David Koci should expect a call from Colin Campbell

It's been a few days since the last controversial hit in the NHL and now thanks to David Koci(notes) of the Colorado Avalanche, we'll have an excuse to bring up the debated-to-death topic yet again.

First, here's his hit from behind on Washington Capitals defenseman Mike Green(notes) from last night's 6-1 Caps win:

Green left the game after suffering a gash over his eye but said he expects to play Friday when Washington visits Vancouver. Koci was given 5-minutes for boarding, 5-minutes for fighting and a 10-minute game misconduct. As you see from the replay right after the commercial break, Green takes a quick peek over his shoulder before shooting the puck back up the boards moments before Koci drills him in the back. Whether he realized how far Koci was from him is anyone's guess, but the Avs forward comes in full steam from at least the faceoff dot. After the game, Washington coach Bruce Boudreau was not happy with the noted enforcer's actions:

"Please, the guy's got one goal in six years. He couldn't play in the American League," Boudreau said. "I've faced David Koci an awful lot, he might be a nice guy, I have no idea. I'm glad he's making a living, but if this is any game, he gets on the ice for the first three minutes, he gets into his fight with the guy and then he sits at the end of the bench, so what good is he?

"It shows what we have to get rid of to have a good game. The guys that are sitting at the end of the bench and they come out and hit a guy for the sake of 'I've got to run around like an idiot or I'll never play again' — those are the guys we've got to get rid of."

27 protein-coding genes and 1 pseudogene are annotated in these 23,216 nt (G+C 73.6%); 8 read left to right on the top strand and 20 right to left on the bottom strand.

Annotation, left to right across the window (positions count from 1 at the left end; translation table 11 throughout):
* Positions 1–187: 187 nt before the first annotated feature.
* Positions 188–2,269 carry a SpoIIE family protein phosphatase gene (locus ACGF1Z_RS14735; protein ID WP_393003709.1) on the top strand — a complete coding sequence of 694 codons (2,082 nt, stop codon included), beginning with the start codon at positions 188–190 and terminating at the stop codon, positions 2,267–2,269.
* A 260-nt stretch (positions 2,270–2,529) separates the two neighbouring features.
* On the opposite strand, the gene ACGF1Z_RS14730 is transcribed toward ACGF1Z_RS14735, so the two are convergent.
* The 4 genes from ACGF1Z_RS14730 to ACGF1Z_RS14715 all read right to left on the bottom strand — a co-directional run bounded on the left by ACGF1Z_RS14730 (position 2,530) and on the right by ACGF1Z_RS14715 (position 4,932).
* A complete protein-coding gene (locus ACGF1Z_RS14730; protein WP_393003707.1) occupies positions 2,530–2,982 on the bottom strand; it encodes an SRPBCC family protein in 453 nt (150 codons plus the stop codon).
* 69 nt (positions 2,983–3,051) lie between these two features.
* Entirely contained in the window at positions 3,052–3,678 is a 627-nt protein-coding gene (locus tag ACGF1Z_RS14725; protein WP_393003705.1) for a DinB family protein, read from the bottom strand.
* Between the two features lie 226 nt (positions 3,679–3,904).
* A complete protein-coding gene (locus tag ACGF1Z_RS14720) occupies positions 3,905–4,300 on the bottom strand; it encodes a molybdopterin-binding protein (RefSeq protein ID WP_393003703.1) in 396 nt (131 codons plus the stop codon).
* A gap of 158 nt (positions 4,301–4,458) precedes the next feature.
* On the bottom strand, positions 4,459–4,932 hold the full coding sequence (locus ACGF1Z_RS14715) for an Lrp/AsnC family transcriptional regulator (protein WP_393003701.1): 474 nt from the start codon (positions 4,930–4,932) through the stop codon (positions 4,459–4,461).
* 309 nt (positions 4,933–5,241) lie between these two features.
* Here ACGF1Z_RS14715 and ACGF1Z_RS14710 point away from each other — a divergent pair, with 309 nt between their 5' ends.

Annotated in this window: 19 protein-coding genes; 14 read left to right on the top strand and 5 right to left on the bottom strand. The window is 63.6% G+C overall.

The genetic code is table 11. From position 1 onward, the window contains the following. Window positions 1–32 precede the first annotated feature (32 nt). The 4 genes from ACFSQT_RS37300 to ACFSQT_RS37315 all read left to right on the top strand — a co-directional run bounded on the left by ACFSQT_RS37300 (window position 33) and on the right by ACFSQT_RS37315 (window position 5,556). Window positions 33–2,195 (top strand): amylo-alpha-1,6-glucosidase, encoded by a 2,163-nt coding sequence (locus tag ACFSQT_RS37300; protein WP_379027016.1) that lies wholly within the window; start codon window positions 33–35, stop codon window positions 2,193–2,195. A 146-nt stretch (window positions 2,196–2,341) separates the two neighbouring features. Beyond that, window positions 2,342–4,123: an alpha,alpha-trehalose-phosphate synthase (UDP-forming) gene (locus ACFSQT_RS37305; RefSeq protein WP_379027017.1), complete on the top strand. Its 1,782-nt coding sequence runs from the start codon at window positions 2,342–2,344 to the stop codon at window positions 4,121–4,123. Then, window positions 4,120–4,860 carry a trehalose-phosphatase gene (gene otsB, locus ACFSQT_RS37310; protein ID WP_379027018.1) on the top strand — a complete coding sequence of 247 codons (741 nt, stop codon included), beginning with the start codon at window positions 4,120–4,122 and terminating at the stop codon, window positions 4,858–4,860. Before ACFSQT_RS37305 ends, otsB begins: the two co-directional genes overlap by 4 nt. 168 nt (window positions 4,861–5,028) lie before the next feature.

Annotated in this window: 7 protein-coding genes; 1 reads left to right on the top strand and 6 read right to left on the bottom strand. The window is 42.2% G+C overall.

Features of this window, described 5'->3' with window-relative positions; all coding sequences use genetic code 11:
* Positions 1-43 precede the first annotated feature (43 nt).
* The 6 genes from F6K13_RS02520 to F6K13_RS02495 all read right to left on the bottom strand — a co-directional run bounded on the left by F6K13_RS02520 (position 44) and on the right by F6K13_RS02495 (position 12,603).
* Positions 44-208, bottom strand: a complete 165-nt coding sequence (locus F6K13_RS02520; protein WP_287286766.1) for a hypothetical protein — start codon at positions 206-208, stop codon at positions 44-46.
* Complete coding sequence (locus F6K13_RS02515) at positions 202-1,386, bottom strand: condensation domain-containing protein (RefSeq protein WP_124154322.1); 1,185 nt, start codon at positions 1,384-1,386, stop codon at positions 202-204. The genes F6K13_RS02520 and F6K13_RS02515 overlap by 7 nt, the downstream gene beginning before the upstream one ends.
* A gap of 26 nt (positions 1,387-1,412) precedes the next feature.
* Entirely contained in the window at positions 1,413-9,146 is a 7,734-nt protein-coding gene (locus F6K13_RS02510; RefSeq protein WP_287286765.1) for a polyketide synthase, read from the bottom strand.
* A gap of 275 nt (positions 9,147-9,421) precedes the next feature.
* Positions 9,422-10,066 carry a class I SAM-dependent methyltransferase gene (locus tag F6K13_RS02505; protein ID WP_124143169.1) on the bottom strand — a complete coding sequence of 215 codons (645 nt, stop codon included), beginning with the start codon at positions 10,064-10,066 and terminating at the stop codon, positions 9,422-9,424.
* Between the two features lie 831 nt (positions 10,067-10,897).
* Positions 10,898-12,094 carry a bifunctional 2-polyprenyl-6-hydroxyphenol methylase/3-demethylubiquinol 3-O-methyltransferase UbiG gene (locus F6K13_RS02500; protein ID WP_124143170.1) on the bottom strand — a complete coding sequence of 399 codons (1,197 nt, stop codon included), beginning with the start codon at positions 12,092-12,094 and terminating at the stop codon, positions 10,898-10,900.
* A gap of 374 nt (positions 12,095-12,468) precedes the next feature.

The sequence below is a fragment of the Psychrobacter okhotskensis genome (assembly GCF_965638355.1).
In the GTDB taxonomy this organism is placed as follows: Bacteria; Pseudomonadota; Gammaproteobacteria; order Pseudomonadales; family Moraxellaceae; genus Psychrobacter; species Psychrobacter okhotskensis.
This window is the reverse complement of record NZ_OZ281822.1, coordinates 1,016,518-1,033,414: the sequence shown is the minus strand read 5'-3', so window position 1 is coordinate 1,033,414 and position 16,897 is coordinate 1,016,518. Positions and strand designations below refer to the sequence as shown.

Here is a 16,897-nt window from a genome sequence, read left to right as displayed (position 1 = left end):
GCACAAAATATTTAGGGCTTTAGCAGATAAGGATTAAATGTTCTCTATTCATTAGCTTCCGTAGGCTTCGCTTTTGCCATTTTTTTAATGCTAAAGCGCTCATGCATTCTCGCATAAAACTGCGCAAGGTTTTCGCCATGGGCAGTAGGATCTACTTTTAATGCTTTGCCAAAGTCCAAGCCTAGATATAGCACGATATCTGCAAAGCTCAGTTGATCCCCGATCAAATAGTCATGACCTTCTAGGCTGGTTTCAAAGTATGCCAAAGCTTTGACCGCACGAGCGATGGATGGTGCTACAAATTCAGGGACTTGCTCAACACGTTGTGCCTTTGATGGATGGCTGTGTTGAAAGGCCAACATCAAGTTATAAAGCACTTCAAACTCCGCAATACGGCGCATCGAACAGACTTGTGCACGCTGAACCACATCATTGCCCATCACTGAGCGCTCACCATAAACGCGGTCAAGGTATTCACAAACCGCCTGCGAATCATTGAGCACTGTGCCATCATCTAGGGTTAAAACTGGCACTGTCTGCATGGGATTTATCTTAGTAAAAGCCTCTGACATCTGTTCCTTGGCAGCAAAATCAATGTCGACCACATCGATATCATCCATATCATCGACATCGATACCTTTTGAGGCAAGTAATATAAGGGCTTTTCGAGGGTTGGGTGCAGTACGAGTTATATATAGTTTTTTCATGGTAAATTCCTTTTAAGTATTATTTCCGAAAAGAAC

A career-enforcer, Koci's totals include 97 NHL games, 2 goals, 1 assist, 4:27 average time-on-ice, and 361 penalty minutes. He's not exactly out there because he has a nice wrist shot.

Boudreau also told the Washington Post's Tarik el-Bashir that he isn't worried that his team doesn't have an enforcer, instead the Caps will take advantage of the extra power-play opportunities they're given in those sorts of situations. The enforcer debate is a good one, whether or not teams with star players should have a tough guy on the bench for protection. Depending on the type of enforcer, as well as the smarts of the player, using a roster spot for a team bodyguard could be an advantage or a disadvantage.

What's obvious to those in Denver is that Koci is one of those enforcers that hurts the team more than he helps as the Denver Post's Adrian Dater wrote post game:

"But it was still an inexcusable cheap shot by Koci, and all it did was sink morale of his teammates. When a player makes a big cheap shot, it always kills any buzz in the building and always seems to deflate the rest of the team. Koci, I thought, started the season well, playing a good, honest, forechecking game and fighting with honor. But that hit tonight is going to set his reputation back a lot now, and he’s barely been playing lately anyway. You have to wonder what value he’s giving Joe Sacco right now."

For supplemental discipline, the play fits the formula that the NHL seems to use when deciding whether or not a play is a suspendable offense: hit from behind, injury, player reputation. Looks like Avalanche coach Joe Sacco will have to find a substitute for Koci's four minutes for a couple of games.

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